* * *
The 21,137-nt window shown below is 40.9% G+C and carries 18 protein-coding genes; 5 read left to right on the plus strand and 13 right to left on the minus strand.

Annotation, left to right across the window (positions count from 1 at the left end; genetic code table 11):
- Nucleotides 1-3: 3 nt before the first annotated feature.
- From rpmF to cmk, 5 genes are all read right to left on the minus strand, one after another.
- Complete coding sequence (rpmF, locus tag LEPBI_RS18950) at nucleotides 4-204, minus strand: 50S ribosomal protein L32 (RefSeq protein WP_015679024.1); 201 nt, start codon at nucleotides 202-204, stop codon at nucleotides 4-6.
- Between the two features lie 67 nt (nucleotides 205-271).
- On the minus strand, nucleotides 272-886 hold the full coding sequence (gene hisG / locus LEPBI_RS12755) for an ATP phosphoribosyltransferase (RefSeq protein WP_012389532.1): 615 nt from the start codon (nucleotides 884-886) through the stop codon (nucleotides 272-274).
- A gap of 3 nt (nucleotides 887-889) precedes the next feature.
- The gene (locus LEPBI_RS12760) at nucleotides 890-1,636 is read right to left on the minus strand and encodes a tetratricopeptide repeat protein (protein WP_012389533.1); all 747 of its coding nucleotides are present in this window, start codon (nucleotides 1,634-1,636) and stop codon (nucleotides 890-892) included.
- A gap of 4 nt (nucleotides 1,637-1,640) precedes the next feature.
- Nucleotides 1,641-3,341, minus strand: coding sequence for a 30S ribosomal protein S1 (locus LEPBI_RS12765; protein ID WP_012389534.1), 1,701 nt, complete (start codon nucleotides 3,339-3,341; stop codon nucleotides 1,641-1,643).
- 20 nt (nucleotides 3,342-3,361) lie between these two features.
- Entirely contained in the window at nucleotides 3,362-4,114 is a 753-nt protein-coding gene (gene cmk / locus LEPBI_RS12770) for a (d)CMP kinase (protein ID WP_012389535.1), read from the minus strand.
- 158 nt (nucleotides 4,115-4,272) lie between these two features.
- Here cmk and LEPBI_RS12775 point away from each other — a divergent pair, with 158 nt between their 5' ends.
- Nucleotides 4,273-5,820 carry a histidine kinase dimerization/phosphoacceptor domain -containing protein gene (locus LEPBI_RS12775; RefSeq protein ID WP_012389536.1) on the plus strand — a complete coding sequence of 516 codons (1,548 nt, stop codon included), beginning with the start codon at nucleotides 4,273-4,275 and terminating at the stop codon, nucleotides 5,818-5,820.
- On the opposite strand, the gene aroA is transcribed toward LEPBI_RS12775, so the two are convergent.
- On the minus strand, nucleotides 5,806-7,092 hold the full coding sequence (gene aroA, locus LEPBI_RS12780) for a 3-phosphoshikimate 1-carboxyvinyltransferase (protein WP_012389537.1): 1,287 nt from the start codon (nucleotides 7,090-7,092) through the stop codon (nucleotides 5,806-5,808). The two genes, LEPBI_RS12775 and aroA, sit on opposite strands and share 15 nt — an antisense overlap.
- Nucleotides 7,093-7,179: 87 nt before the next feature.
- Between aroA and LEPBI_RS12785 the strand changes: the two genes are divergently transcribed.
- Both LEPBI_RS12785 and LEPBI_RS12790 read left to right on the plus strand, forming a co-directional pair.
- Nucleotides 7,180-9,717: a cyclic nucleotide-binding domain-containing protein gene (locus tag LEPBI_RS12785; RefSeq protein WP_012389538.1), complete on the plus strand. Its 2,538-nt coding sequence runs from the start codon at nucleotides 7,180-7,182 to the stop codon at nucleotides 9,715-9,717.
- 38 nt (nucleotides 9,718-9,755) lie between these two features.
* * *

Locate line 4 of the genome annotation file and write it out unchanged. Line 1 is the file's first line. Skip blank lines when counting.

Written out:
- From rpmF to cmk, 5 genes are all read right to left on the minus strand, one after another.